Five years ago, those traditional lead sources — print, company signage, home shows, direct-mail letters or postcards — were about getting people to call. Now many prospects will come to you via your website.

Lead Needs

John’s Remodeling doesn’t need 20 lead sources, but John may need more than the 2% he budgeted on marketing five years ago. “That was the sweet spot,” says David Alpert, president of Continuum Marketing, in Virginia. Twice that, Alpert suggests, is appropriate today.

Typically, a remodeling company with a solid reputation can count on a third to a half of its sales coming from past customers as repeat business or referrals if it consistently markets for those leads. Doubling John’s budget from $40,000 to $80,000 allows him to intensify his efforts to stimulate past-customer business — via postcards, email nurturing campaigns, targeted letters with special offers, or invitations to events in the company showroom — while also concentrating on creating the leads that become new customers.

Since leads from past customers often close at 60% or more, John might be tempted to make them the exclusive focus. During the recession, many companies had little choice. Concentrating its marketing efforts on past-customer business sustained Dial One Windows, in Orange County, Calif., from 2008 through 2010.

But at the beginning of 2011 owner Charles Gindele set out to double monthly sales of $300,000 — most from past customers or referrals — by investing in a comprehensive marketing campaign. That included pay-per-click advertising, targeted postcard mailings, a magazine cover ad, and a reinvented website including best practices videos on YouTube.

It lifted Dial One’s Internet leads from 9% in 2007 to 24% today and resulted in a 26% sales increase. “You can stay with the ones that work,” says Gindele, who presents Marketing Mastermind sessions for Certified Contractors Network. “But if you’re standing still, you’re going backward.”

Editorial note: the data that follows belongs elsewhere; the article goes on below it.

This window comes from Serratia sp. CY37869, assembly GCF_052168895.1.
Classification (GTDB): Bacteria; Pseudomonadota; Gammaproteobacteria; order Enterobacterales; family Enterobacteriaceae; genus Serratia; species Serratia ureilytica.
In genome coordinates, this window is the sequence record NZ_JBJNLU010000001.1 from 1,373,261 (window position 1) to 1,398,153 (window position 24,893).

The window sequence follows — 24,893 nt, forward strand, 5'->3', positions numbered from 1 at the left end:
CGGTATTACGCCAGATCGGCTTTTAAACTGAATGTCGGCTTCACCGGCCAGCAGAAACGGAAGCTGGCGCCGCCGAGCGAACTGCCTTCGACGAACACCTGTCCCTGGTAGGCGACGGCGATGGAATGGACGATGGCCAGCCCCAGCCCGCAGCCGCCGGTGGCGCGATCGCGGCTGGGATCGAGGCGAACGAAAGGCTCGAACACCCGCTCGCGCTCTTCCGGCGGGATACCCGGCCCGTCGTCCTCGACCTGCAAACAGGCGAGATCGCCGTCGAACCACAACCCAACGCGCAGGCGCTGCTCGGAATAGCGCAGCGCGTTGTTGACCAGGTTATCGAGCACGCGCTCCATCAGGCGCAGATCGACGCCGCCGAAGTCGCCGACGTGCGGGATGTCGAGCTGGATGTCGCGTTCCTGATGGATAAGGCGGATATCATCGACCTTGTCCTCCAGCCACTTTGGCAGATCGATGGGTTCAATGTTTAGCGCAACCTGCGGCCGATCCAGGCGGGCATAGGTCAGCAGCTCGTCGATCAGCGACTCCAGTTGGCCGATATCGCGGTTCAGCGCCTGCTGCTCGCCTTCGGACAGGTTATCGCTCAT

That’s true, he says, because a company’s database of past customers is finite and ever-diminishing. Marketing expert Brian Kaskavalciyan, of G4 Marketing Group, says a system that creates a job from every job is essential, especially a letter from the client recommending the remodeler to neighbors.

Fresh Mix

For John’s Remodeling to get new leads from new customers he has to know who and where those homeowners are and be willing to experiment with lead sources.

Jeb Design/Build in Shreveport, La., rented billboards. That worked for a while. Then, taking signage — which can account for as much as a quarter of a remodeling company’s leads — to the next level, Jeb Breithaupt hit on the idea of a sign contest: for agreeing to post the company’s yard signs for a month, past customers were entered into a drawing for a flat-screen TV.

Most remodelers, Schaefer says, “want leads right away” and find that traditional marketing can cost too much for the few leads they get. Today’s Internet-centric marketing landscape means a website like the one for John’s Remodeling needs “little things” — say an offer for a free design consultation — to engage visitors. What you say there “creates the opportunity for a conversation,” Schaefer says. Or kills it.

—Jim Cory is the editor of Replacement Contractor, a sister publication to REMODELING.